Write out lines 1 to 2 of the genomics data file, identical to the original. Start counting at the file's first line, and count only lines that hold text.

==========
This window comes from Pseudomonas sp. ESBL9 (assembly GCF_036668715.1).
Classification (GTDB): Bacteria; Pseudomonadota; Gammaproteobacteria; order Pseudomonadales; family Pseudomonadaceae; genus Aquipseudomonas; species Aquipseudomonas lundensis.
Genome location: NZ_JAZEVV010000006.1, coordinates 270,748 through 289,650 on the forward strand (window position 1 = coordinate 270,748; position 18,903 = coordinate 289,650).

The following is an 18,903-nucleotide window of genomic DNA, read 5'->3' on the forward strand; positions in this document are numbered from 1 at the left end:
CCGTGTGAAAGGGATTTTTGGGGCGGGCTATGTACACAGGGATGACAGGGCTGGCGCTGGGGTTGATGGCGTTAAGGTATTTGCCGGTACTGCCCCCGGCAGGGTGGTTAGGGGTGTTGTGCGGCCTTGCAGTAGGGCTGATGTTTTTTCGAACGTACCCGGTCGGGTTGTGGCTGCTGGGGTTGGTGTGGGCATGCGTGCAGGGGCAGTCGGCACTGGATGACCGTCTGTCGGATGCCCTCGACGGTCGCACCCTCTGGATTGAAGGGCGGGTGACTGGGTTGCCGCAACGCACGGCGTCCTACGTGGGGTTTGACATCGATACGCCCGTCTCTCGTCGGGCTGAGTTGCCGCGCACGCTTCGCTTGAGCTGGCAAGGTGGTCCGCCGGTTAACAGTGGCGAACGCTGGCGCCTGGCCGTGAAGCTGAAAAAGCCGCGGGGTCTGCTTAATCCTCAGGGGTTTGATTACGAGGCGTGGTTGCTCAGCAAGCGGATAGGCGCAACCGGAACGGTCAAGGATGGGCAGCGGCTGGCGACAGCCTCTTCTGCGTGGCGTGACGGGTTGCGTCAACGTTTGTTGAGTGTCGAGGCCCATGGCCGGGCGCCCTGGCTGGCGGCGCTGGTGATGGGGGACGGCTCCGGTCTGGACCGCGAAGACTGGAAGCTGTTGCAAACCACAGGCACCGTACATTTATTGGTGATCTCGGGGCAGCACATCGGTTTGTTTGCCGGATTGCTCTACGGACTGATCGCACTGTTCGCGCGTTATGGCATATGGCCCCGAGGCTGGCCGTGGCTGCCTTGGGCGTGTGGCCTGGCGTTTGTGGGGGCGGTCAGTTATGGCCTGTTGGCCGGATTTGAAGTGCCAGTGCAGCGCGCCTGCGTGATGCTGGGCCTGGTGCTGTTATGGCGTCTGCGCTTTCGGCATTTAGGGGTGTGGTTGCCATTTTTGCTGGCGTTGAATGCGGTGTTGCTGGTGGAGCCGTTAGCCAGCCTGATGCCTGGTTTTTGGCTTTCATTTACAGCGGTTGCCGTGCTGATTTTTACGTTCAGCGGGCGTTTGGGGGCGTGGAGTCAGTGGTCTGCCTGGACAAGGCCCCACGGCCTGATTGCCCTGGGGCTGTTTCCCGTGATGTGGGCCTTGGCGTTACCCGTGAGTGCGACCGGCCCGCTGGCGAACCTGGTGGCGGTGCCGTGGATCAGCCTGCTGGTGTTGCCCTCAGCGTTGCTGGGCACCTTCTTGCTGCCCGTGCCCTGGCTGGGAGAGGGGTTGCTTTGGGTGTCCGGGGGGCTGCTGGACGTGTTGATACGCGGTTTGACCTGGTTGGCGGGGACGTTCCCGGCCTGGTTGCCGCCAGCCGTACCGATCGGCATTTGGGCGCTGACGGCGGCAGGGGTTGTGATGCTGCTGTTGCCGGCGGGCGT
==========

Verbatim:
This window comes from Pseudomonas sp. ESBL9 (assembly GCF_036668715.1).
Classification (GTDB): Bacteria; Pseudomonadota; Gammaproteobacteria; order Pseudomonadales; family Pseudomonadaceae; genus Aquipseudomonas; species Aquipseudomonas lundensis.